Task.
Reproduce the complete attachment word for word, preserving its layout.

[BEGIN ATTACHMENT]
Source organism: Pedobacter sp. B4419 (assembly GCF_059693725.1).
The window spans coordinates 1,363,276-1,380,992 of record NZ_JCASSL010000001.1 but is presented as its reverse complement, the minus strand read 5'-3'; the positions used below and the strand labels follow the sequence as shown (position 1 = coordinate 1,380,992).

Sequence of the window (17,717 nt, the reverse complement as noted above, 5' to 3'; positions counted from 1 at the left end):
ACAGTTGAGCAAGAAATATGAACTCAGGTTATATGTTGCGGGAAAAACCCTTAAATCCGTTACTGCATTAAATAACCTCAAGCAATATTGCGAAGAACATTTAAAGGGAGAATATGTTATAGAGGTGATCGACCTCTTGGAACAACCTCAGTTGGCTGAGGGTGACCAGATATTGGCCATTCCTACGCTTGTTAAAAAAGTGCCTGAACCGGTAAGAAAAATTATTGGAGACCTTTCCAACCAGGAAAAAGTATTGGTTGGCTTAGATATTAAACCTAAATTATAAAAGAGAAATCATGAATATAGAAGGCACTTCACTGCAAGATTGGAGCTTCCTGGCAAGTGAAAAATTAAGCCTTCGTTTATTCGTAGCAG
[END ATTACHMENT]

Source organism: Pedobacter sp. B4419 (assembly GCF_059693725.1).
The window spans coordinates 1,363,276-1,380,992 of record NZ_JCASSL010000001.1 but is presented as its reverse complement, the minus strand read 5'-3'; the positions used below and the strand labels follow the sequence as shown (position 1 = coordinate 1,380,992).

Sequence of the window (17,717 nt, the reverse complement as noted above, 5' to 3'; positions counted from 1 at the left end):
ACAGTTGAGCAAGAAATATGAACTCAGGTTATATGTTGCGGGAAAAACCCTTAAATCCGTTACTGCATTAAATAACCTCAAGCAATATTGCGAAGAACATTTAAAGGGAGAATATGTTATAGAGGTGATCGACCTCTTGGAACAACCTCAGTTGGCTGAGGGTGACCAGATATTGGCCATTCCTACGCTTGTTAAAAAAGTGCCTGAACCGGTAAGAAAAATTATTGGAGACCTTTCCAACCAGGAAAAAGTATTGGTTGGCTTAGATATTAAACCTAAATTATAAAAGAGAAATCATGAATATAGAAGGCACTTCACTGCAAGATTGGAGCTTCCTGGCAAGTGAAAAATTAAGCCTTCGTTTATTCGTAGCAG